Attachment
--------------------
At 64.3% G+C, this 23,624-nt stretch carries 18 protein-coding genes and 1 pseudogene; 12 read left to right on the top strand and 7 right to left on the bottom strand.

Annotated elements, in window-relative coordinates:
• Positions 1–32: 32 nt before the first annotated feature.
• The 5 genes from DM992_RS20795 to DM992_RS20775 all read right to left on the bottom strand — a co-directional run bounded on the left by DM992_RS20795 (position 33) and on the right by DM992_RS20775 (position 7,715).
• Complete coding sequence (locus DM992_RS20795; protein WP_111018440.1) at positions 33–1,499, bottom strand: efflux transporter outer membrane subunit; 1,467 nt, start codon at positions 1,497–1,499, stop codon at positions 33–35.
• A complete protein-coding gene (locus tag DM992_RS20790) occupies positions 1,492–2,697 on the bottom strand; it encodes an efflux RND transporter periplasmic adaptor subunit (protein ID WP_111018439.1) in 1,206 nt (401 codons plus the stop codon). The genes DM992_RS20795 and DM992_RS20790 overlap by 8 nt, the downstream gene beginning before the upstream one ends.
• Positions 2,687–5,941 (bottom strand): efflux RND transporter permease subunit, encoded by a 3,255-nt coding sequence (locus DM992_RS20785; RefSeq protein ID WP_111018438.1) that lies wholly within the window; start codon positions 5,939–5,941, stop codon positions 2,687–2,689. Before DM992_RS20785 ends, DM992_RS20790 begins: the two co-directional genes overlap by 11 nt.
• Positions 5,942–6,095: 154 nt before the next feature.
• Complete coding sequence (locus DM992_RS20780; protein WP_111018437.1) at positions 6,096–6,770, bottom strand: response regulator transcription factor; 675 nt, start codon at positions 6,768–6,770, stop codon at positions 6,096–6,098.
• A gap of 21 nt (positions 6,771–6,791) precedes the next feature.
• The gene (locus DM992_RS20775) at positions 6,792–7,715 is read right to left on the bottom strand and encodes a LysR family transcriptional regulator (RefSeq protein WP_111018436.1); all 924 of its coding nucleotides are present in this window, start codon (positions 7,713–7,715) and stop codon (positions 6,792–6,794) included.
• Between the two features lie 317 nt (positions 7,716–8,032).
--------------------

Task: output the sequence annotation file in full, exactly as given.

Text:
At 64.3% G+C, this 23,624-nt stretch carries 18 protein-coding genes and 1 pseudogene; 12 read left to right on the top strand and 7 right to left on the bottom strand.

Annotated elements, in window-relative coordinates:
• Positions 1–32: 32 nt before the first annotated feature.
• The 5 genes from DM992_RS20795 to DM992_RS20775 all read right to left on the bottom strand — a co-directional run bounded on the left by DM992_RS20795 (position 33) and on the right by DM992_RS20775 (position 7,715).
• Complete coding sequence (locus DM992_RS20795; protein WP_111018440.1) at positions 33–1,499, bottom strand: efflux transporter outer membrane subunit; 1,467 nt, start codon at positions 1,497–1,499, stop codon at positions 33–35.
• A complete protein-coding gene (locus tag DM992_RS20790) occupies positions 1,492–2,697 on the bottom strand; it encodes an efflux RND transporter periplasmic adaptor subunit (protein ID WP_111018439.1) in 1,206 nt (401 codons plus the stop codon). The genes DM992_RS20795 and DM992_RS20790 overlap by 8 nt, the downstream gene beginning before the upstream one ends.
• Positions 2,687–5,941 (bottom strand): efflux RND transporter permease subunit, encoded by a 3,255-nt coding sequence (locus DM992_RS20785; RefSeq protein ID WP_111018438.1) that lies wholly within the window; start codon positions 5,939–5,941, stop codon positions 2,687–2,689. Before DM992_RS20785 ends, DM992_RS20790 begins: the two co-directional genes overlap by 11 nt.
• Positions 5,942–6,095: 154 nt before the next feature.
• Complete coding sequence (locus DM992_RS20780; protein WP_111018437.1) at positions 6,096–6,770, bottom strand: response regulator transcription factor; 675 nt, start codon at positions 6,768–6,770, stop codon at positions 6,096–6,098.
• A gap of 21 nt (positions 6,771–6,791) precedes the next feature.
• The gene (locus DM992_RS20775) at positions 6,792–7,715 is read right to left on the bottom strand and encodes a LysR family transcriptional regulator (RefSeq protein WP_111018436.1); all 924 of its coding nucleotides are present in this window, start codon (positions 7,713–7,715) and stop codon (positions 6,792–6,794) included.
• Between the two features lie 317 nt (positions 7,716–8,032).